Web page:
CORDIS - EU research results

Advanced analytical chemistry for determining metal species and their interactions in environmental and biological systems

Final Activity Report Summary - ACE-METALS (Advanced analytical chemistry for determining metal species and their interactions in environmental and biological systems)

The research objectives of the ACE-METALS team were the following:
Objective 1: Development and application of tandem mass spectrometric methods for the identification and quantification of known arsenic, selenium and antimony species in a variety of biological and environmental samples, i.e. method development for targeted analysis.
Objective 2: Development of analytical methods for the detection and characterisation of novel arsenic, selenium and antimony species.
Objective 3: Development of mass spectrometric methods and techniques for investigating the interaction of metal(-loid) compounds with various biomolecules.

Arsenic speciation:
High performance liquid chromatography (HPLC) -electrospray (ES)- selected reaction monitoring (SRM) methods were developed for the determination 50 organoarsenic species. These methods were applied for the quantification of As species in extracts of marine reference materials. Their application also resulted in the first report on the detection and quantification of arsenobetaine (AB) in extracts of marine algae. It was demonstrated that the application of HPLC-ES-SRM provides improved performance for the detection of low amounts of AB accompanied by high amounts of arsenosugars. The methods developed were also used for the MS identification of novel arsenosugars in marine bivalves and algae. This was the first time that the detection of thioarsenosugars in marine algae was reported. More specifically the presence of two novel thioarsenosugars in marine bivalves and marine algae was demonstrated. The analytical techniques developed were further demonstrated to be suitable for the comprehensive mapping of all As species present in marine organisms. Similar analytical approaches were developed and applied to characterise synthetic seleno-arsenic compounds. These new compounds and methods are potentially suitable for probing metabolic interactions between the two elements. Also developed were HPLC-ES-SRM and HPLC ICP-MS methods suitable for the sensitive and selective identification of four As-Glutathione (GSH) complexes. These analytical methods were applied to carry out a preliminary investigation of the role of As-GSH complexes in the methylation of arsenite by methylcobalamin in the presence of GSH. For the first time, the As-GSH complexes were detected as products of this reaction.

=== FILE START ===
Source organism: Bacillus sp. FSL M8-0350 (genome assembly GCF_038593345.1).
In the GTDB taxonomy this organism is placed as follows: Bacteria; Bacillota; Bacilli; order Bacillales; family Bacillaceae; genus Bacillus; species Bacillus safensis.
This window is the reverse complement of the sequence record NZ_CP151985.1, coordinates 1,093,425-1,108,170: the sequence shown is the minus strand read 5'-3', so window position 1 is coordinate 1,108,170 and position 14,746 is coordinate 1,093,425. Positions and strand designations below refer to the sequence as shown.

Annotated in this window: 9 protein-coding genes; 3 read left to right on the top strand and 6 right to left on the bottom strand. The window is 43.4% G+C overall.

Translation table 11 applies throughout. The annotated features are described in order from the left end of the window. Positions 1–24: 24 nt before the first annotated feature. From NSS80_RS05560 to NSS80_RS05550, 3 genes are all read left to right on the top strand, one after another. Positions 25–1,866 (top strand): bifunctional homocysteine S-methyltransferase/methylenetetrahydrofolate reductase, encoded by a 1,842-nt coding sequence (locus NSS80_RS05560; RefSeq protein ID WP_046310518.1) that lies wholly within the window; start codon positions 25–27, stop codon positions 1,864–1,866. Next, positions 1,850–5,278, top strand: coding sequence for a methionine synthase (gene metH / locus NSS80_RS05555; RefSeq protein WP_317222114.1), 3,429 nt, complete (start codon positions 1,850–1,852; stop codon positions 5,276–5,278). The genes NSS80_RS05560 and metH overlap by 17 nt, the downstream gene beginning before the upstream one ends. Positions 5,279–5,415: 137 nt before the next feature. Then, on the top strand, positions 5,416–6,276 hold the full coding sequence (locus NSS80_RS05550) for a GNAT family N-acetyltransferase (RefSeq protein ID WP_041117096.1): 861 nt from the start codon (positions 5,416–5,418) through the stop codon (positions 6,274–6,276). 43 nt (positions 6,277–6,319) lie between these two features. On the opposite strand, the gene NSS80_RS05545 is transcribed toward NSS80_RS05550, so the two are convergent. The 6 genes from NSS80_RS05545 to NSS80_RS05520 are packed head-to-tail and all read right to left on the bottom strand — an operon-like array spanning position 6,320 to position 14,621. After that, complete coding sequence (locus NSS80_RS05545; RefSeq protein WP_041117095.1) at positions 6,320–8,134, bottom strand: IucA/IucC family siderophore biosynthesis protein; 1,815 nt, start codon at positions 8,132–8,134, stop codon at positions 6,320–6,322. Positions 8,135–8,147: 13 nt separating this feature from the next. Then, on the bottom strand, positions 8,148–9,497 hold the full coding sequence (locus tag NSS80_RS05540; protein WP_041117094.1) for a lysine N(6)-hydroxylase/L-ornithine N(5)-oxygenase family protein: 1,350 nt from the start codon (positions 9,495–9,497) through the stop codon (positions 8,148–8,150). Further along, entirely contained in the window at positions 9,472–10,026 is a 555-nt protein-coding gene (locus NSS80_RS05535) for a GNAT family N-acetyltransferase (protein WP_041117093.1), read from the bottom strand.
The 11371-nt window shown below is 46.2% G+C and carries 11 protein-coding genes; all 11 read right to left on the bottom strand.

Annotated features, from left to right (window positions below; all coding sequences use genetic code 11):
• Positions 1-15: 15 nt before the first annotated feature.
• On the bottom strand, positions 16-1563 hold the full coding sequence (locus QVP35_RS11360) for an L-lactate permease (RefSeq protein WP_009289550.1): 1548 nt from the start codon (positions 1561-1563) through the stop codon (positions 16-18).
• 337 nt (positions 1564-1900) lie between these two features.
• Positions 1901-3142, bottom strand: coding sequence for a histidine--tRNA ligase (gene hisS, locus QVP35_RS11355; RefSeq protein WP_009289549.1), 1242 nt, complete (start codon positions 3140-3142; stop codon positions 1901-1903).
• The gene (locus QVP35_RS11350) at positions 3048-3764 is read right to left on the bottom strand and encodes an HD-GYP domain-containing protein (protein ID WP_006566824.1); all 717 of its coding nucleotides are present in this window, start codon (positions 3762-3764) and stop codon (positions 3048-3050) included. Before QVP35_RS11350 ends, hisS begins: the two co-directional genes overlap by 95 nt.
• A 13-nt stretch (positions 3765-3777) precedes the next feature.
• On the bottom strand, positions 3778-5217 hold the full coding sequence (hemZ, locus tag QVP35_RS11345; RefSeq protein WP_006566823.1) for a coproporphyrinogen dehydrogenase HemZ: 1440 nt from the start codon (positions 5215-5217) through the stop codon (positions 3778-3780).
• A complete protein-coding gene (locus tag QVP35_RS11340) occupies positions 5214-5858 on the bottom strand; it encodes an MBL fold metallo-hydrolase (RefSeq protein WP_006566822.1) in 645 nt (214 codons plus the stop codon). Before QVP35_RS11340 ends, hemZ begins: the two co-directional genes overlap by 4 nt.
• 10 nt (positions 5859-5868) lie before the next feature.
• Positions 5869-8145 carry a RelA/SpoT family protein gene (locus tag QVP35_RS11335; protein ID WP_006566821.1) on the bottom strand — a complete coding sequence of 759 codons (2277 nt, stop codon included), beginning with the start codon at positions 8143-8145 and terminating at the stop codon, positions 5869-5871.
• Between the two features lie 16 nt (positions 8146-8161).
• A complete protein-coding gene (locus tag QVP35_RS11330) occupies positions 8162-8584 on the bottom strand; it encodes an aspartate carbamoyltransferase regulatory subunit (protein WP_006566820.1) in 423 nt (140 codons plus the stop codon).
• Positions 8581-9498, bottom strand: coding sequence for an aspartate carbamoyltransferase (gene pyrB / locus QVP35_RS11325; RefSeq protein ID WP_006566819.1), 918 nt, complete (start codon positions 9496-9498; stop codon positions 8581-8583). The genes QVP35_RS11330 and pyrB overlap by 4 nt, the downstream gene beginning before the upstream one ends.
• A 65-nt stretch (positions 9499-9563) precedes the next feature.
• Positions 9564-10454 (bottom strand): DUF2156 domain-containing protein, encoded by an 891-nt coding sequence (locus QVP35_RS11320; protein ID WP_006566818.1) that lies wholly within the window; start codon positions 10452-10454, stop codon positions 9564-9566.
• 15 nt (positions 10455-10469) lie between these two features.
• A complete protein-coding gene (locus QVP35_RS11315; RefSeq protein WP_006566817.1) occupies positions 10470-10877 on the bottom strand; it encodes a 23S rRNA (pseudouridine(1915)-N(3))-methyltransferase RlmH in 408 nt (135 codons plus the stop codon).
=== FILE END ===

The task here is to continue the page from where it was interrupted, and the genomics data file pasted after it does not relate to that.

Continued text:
Antimony speciation analysis:
MS identification and characterisation of Sb complexes with ribose containing biomolecules (sugars, DNA, RNA) was carried out using ES-MS. These analytical methods were also used to detect and characterise for the first time a Sb-citrate complex present in citrus juices stored in polyethylene terephthalate (PET) containers.

Pentavalent antimonials:
Despite their long clinical use, their metabolism in mammals, mode of action, toxicity and resistance are not yet completely understood. For this purpose, a series of HPLC-ICP-MS and HPLC-ESI-MS/MS methods were developed that allow for the detection and quantification of the Sb species present in such drugs as well as their metabolites.

Selenium speciation analysis:
Tandem MS methods for the determination of selenosugars in crude human urine were developed. These were used to detect and quantify slenosugars in crude human urine. Subsequently, improved quantitative measurements were carried out using the isotopically (82Se) labelled standard selenosugars as internal standards.

Development of other analytical for metal speciation:
The direct coupling of nanoelectrospray (nES) ion mobility spectrometry (IMS) with ICP-MS was demonstrated. Technical challenges involving the coupling of the air-based nES-IMS with the argon-based ICPMS were addressed and overcome. The resulting novel hyphenated technique has so far been used to determine the elemental composition of nanoparticles resulting from electrospraying solutions containing inorganic salts and acids.